Fort | Development Diary 1 - The Origins of Fort
To find the origins of Fort, we must excavate the tattered marble of antiquity. Though in this case it wasn’t marble, but wood. Still, a squirrel in a toga is close enough, and better than no toga at all. At least it is for this historical comparison to make any sense. Before Fort, there was
Core to my design process is taking a well-worn mechanism or subject matter and finding a twist to create something fresh. For example, with Imperius I made a drafting game where the decisions were almost entirely about counter-drafting and hidden information, instead of focusing on your own goals and building a public tableau.
Cards. Tableau. Hand management.
For me, deckbuilding is about enhancing and refining an organism - your deck - to create something unique and powerful in the span of the game. It gives people the immense satisfaction of a personalized story (which is why games like
I love this genre and it is well-occupied by games that have sold absurdly well. Let’s ignore the hybrid games to keep this simple. There are two juggernauts that represent the two foundational archetypes of the genre:
By examining the key decision space of the genre, and the two key standards, it showed me where to apply my efforts. Sometimes a great idea just arrives, but often one doesn’t, so finding ways to narrow down one’s focus is incredibly useful.
Ultimately, I came up with two twists: cards don’t cost anything, and you acquire them from your opponents. However, nothing in a design exists alone. It’s all a part of a greater ecosystem, so simply stating these two distinctions is worthless without covering the other twists and elements that made them really work.
I wanted to create a more interactive deckbuilder. Honestly, adding interactive elements is a core requirement of all of my designs. I believe humans are the greatest foe and I vastly prefer interaction as a randomizer than mechanisms of chance. The deckbuilder genre is notoriously one of isolated play. Players are racing against a goal in parallel, and while some Dominion card combinations foster more interaction, it feels more like a supplemental experience than the core intent.
Design is not always about invention, but borrowing heavily. Chefs don’t often create wholly unique dishes, but mix and match different elements to create new, interesting flavors. I love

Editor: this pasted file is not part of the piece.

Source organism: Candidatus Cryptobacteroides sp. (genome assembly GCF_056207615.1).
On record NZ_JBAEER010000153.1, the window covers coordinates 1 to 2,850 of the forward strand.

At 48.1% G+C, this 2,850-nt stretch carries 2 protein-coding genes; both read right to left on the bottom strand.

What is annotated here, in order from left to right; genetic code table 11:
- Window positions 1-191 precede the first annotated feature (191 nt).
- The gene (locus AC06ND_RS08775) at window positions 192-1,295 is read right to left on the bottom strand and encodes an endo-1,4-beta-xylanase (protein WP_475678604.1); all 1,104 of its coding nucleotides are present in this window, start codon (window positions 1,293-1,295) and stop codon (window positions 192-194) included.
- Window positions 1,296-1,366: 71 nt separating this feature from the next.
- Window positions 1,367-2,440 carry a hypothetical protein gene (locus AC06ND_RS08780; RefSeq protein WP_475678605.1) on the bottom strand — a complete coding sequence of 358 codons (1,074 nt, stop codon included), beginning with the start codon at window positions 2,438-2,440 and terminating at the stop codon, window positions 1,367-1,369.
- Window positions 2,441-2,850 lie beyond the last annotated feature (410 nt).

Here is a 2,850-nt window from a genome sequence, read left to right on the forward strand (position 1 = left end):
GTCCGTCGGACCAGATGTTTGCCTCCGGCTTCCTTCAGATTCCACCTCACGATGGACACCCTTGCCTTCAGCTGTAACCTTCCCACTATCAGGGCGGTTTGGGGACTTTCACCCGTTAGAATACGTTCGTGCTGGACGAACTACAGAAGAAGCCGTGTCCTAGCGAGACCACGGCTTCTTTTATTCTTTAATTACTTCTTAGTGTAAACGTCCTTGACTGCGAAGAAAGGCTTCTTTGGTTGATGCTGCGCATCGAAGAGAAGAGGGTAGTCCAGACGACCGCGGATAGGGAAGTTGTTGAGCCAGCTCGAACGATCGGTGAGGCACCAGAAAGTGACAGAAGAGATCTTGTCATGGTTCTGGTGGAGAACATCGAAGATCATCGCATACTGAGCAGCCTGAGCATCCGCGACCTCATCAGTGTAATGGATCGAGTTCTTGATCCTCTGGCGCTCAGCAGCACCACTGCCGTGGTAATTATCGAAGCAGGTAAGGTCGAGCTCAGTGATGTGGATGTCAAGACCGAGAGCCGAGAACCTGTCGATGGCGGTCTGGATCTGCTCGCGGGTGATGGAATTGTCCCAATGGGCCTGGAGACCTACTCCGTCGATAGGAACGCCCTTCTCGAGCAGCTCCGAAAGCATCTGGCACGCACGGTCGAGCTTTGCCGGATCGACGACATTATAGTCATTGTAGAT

The key twist of SPQF required one more ingredient. My initial inspiration was the combo abilities in Star Realms. In that game, there are four suits of cards - green, blue, yellow, and red. When playing a card, you get its Action. However, if you play multiple cards of the same suit (ex: Two Reds), you get to use their Actions AND their bonus Actions. I love this system, but sought to reduce the volume of content it requires (as I am lazy) and also streamline the experience (as my games are notoriously complex). The idea was to allow every action to be enhanced numerically by one for every matching suit you play to increase the action.
For example, “gather one green crop resource” improves to “gather four green crop resources” if you play 3 more cards of the appropriate suit. [Formula: Action Card + Three Enhancement Cards = Four]
All of these components created a really distinct, crisp, and fast-playing deckbuilder.
When it isn’t your turn, you can play cards of the matching suit to follow an opponent, i.e. take a lesser version of their action. Everyone is involved in every turn, and because following has a cost, you have to choose what to spend and what to keep.
When it is your turn, you choose one card to play for its action, then other cards that match the suit to enhance the action. Building a cohesive deck is key, but focus too much and your economy lacks the breadth to excel.
Finally, cards you did not play to follow, or for its action, or to modify your action, are put up for sale. That’s right, use it or lose it. This further augmented the decision space, not just in terms of what action to take because you need it, but what action to take to protect certain cards you wanted to keep. It also made following a precious release valve.